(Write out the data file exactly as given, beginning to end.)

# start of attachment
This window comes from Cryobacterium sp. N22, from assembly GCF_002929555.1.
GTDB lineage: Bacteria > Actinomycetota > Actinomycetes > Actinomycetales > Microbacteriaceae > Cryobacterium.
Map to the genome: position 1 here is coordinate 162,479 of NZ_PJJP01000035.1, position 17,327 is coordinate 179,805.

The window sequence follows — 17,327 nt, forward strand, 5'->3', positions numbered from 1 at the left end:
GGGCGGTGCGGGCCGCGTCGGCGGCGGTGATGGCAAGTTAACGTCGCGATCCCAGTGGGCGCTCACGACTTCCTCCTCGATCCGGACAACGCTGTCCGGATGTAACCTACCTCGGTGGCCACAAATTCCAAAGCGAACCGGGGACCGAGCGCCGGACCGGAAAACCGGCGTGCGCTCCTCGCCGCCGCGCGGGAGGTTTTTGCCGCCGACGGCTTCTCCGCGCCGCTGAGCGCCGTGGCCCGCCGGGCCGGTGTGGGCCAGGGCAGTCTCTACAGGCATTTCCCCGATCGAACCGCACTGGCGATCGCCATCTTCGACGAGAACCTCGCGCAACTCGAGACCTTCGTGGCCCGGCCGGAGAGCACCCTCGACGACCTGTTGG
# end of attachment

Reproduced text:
This window comes from Cryobacterium sp. N22, from assembly GCF_002929555.1.
GTDB lineage: Bacteria > Actinomycetota > Actinomycetes > Actinomycetales > Microbacteriaceae > Cryobacterium.
Map to the genome: position 1 here is coordinate 162,479 of NZ_PJJP01000035.1, position 17,327 is coordinate 179,805.

The window sequence follows — 17,327 nt, forward strand, 5'->3', positions numbered from 1 at the left end:
GGGCGGTGCGGGCCGCGTCGGCGGCGGTGATGGCAAGTTAACGTCGCGATCCCAGTGGGCGCTCACGACTTCCTCCTCGATCCGGACAACGCTGTCCGGATGTAACCTACCTCGGTGGCCACAAATTCCAAAGCGAACCGGGGACCGAGCGCCGGACCGGAAAACCGGCGTGCGCTCCTCGCCGCCGCGCGGGAGGTTTTTGCCGCCGACGGCTTCTCCGCGCCGCTGAGCGCCGTGGCCCGCCGGGCCGGTGTGGGCCAGGGCAGTCTCTACAGGCATTTCCCCGATCGAACCGCACTGGCGATCGCCATCTTCGACGAGAACCTCGCGCAACTCGAGACCTTCGTGGCCCGGCCGGAGAGCACCCTCGACGACCTGTTGG